A consultant psychiatrist has told a murder trial about a “harrowing” interview he conducted with a man accused of killing his two-year-old son.
Dr Alexander Quinn assessed the mental state of Lukasz Czapla after his son Julius was found dead at a property in Muirhouse in Edinburgh in November 2020.
Czapla denies murdering the toddler in his home in November 2020.
He previously offered to plead guilty to the lesser charge of culpable homicide, but this was rejected by the Crown.
Evidence given so far heard Czapla said he could not remember the events of the night the toddler was killed in his own flat.
But at the High Court in Edinburgh on Wednesday, Dr Quinn spoke about a third interview he had with the accused after it emerged he could remember more detail about his son’s death.
In a statement read out to the 15-strong jury, Dr Quinn described the interview as “harrowing”.
“Taking an account of someone killing a child doesn’t come along very often,” he told the court.
“It’s not something you do regularly in your career and you approach it with trepidation and caution.”
The court heard Czapla told the psychiatrist that he had tried to end his son’s life by shooting the toddler in the head with a BB gun, but failed.
Upon seeing his child in a “distressed manner” and “handicapped”, Czapla then told Dr Quinn he proceeded to stab and smother Julius.
The psychiatrist said the accused’s experiences of “seeing his son suffering” are why Czapla “perhaps acted in the way he did after he shot him”.
Dr Quinn said it was difficult for Czapla at the time to make sense of an event that involved the “build-up that was traumatic then the three stages that led to the killing of his son”.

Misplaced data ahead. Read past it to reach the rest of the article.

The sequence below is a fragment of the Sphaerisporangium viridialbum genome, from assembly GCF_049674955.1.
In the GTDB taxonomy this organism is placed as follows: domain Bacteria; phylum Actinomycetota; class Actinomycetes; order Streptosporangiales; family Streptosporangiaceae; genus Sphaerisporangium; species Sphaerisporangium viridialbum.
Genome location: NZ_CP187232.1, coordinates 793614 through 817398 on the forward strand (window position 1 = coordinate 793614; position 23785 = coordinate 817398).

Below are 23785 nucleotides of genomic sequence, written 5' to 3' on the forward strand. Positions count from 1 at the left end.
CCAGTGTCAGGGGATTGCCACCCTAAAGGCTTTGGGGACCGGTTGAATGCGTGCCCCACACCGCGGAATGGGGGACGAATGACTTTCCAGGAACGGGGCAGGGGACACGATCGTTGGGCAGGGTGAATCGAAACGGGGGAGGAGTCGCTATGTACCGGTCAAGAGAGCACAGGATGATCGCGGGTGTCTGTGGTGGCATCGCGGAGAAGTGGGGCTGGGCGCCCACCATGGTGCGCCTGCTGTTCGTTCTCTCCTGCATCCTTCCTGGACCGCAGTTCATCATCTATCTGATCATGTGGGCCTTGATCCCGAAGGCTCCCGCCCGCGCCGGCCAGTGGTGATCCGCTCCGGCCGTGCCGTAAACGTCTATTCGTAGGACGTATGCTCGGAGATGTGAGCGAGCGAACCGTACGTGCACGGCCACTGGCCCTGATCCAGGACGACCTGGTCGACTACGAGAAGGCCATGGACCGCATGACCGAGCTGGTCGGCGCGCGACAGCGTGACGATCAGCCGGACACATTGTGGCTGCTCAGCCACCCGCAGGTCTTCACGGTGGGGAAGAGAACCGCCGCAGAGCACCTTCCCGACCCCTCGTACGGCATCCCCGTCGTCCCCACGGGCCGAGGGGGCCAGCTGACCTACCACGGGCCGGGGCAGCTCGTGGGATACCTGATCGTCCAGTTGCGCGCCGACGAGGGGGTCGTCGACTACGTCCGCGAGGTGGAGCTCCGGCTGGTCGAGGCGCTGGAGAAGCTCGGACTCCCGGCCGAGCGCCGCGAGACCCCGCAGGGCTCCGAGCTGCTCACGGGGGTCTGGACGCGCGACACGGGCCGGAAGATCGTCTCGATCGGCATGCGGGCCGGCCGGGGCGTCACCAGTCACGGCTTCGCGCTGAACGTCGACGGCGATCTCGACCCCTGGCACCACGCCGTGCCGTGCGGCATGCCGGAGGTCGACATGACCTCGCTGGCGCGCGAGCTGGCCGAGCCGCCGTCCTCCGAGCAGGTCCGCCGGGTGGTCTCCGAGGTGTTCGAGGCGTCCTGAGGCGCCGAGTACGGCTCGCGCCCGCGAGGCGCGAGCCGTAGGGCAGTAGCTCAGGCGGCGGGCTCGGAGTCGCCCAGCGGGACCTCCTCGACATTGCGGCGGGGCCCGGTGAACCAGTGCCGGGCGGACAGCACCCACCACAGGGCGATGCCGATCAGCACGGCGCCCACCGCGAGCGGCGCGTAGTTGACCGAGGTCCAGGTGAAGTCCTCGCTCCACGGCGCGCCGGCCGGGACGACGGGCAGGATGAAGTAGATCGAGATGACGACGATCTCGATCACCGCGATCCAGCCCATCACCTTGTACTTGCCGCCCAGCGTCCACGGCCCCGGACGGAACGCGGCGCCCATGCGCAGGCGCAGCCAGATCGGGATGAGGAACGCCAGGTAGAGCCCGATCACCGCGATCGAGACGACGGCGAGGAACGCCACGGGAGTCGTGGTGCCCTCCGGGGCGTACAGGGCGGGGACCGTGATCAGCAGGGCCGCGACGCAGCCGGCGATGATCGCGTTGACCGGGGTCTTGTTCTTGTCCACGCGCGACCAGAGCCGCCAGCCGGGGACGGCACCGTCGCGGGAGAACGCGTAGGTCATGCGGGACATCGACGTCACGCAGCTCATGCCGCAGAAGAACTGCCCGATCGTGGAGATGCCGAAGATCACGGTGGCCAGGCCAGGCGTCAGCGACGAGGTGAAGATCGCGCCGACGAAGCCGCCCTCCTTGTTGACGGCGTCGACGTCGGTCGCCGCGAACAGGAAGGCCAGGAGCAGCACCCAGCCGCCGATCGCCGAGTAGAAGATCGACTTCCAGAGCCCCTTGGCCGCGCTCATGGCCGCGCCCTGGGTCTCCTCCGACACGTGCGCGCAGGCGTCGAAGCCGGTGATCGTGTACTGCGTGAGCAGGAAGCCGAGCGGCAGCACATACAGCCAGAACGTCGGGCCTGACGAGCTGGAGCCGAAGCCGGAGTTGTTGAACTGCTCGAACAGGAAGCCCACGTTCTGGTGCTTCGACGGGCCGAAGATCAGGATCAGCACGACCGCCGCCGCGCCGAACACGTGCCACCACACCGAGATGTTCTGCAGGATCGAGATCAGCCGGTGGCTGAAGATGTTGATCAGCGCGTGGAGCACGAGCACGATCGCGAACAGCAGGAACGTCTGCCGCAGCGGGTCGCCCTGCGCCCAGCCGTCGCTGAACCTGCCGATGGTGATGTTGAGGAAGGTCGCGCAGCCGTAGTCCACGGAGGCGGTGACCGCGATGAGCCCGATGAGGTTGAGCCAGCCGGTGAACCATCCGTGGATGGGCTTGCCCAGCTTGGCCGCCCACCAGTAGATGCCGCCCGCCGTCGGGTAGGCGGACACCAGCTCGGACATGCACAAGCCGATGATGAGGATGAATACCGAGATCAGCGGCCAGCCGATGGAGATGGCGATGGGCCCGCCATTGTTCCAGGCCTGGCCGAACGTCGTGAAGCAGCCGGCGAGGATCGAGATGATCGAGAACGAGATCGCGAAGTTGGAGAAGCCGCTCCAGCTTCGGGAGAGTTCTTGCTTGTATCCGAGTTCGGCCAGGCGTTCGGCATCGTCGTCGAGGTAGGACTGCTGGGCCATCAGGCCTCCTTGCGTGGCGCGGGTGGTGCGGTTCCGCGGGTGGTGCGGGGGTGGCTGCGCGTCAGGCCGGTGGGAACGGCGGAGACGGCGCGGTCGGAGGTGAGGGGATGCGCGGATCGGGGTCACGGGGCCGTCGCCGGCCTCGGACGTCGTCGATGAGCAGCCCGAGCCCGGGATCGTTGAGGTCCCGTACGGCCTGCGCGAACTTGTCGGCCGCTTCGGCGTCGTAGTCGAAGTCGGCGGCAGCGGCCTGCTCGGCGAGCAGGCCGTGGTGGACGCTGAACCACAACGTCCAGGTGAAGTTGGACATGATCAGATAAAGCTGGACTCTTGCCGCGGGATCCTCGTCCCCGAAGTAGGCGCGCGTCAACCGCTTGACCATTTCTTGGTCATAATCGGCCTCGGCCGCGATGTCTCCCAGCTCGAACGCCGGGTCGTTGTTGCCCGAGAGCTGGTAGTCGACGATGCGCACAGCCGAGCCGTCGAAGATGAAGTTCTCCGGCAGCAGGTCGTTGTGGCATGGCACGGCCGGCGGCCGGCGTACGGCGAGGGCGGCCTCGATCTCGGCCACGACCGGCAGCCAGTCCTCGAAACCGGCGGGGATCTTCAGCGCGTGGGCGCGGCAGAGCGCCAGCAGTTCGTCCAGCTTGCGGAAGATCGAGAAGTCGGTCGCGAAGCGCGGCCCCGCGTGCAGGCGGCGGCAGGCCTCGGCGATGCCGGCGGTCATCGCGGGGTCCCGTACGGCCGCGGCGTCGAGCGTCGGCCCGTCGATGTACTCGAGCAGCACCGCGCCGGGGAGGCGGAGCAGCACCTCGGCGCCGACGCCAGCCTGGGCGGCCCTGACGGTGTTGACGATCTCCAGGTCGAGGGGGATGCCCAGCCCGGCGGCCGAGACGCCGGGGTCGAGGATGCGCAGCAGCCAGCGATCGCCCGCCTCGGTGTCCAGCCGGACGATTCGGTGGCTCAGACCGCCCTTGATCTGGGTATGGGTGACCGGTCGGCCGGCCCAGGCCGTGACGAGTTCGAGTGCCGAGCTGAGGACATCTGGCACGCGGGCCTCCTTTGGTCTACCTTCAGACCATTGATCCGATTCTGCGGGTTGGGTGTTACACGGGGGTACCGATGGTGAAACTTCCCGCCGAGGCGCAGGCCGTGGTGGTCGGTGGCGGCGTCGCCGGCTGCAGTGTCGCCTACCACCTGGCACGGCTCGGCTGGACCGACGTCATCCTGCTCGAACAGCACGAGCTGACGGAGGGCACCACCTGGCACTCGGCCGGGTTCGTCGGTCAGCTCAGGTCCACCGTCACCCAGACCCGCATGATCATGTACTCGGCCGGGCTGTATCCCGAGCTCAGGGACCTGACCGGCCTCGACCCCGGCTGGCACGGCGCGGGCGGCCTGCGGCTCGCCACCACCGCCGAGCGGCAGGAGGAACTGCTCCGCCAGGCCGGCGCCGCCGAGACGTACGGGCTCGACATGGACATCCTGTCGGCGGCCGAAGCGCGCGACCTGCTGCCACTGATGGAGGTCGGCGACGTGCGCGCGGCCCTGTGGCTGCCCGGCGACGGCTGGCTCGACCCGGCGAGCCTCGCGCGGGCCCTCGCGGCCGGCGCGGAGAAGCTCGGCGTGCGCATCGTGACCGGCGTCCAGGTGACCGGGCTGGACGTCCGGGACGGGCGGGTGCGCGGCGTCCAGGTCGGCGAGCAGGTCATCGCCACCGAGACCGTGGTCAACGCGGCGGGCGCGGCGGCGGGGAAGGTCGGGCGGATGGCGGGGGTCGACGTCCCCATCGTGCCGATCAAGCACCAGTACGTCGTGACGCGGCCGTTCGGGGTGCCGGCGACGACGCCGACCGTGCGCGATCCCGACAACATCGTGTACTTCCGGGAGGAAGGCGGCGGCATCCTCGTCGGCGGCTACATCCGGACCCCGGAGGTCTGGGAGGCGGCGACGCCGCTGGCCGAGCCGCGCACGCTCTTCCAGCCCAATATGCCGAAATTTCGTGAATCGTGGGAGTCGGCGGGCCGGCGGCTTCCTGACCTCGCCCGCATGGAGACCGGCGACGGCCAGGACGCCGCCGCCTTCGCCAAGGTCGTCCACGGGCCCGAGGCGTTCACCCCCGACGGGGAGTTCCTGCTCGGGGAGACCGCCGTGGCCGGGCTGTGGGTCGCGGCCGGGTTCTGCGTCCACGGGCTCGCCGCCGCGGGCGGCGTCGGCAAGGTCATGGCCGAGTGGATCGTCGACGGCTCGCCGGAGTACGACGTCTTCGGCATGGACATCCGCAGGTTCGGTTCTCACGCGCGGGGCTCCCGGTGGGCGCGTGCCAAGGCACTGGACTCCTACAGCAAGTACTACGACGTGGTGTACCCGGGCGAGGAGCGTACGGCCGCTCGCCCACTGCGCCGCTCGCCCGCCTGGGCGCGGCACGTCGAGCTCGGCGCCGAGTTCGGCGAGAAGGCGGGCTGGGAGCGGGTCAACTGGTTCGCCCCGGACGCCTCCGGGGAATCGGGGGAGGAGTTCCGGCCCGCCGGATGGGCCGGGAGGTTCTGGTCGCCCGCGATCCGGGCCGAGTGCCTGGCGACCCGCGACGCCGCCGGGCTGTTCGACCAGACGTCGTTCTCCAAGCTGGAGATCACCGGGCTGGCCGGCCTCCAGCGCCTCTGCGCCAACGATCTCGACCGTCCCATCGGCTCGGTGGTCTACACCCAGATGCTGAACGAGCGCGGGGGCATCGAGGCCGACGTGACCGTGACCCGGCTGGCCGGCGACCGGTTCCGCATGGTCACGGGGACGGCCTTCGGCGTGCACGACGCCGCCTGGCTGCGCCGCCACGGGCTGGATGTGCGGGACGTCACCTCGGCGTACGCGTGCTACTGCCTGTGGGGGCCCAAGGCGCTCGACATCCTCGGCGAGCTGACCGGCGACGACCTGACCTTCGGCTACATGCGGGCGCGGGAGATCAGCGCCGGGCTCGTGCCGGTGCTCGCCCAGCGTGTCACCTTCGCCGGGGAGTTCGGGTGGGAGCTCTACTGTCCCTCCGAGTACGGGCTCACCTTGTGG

He explained the accused was unable to articulate some of what had happened, but could “gesticulate through actions what had occurred”.
Czapla’s lawyers have lodged a special defence which states he should be acquitted of murder because he had diminished responsibility at the time of Julius’s death.
Dr Quinn told the court he has “made it clear” that the accused was suffering from a “depressive illness” at the time of his son’s death.
An opinion statement written by the psychiatrist after interviewing Czapla was read out in court.
It said: “It would appear that Mr Czapla’s depressive illness had a substantial role to play in the events which led to the killing of his son.
“It’s my opinion that his depressive illness would have played a substantial impairment in Mr Czapla’s ability to control his conduct.”
A second consultant psychiatrist, Dr Khuram Khan, who also interviewed Czapla in the months after his son’s death, was called to give evidence.
He told the court from his assessment of the accused that Czapla “most probably” suffered from an Emotional Unstable Personality Disorder (EUPD).
Dr Khan said during several interviews, Czapla told him about stresses of the pandemic and of the fraught relationship with his ex-partner, Patrycja Szczesniak.
In a statement read out in court, the psychiatrist said with the symptoms Czapla was showing, he “most probably started to detach from reality”, but noted the accused was not suffering from psychosis – a loss of reality.
Mr Khan said: “This culminated to such internal emotional turmoil that at the time of the killing of his son, he was in an altered state of consciousness.”
Previous evidence heard Czapla said he took an overdose of medication and drank alcohol the night his son was killed in an attempt to take his own life.
Dr Khan said the accused’s “abnormality of mind was compounded by alcohol and the misuse of psychoactive substances as well as prescribed medication in heavy doses.”
In a statement read out before the jury, Dr Khan said he initially believed voluntary intoxication had played a critical role in Julius’s death rather than Czapla’s potential EUDP diagnosis.
But the court then heard Dr Khan changed his mind after a third interview with Czapla in April 2021 in which the two discussed Julius’s death and the accused’s symptoms at greater length.
Dr Khan’s statement following this interview read: “I now believe, on the balance of probabilities … that EUPD played a significant major role in the criminal act than what I previously thought.
“For now I am not in a position to confidently opine that the defence of diminished responsibility cannot be engaged in his defence.”
Dr Khan said whether diminished responsibility played a role in Czapla’s alleged murder of Julius is “ultimately one for the jury to decide.”
The trial, before Lord Beckett, continues.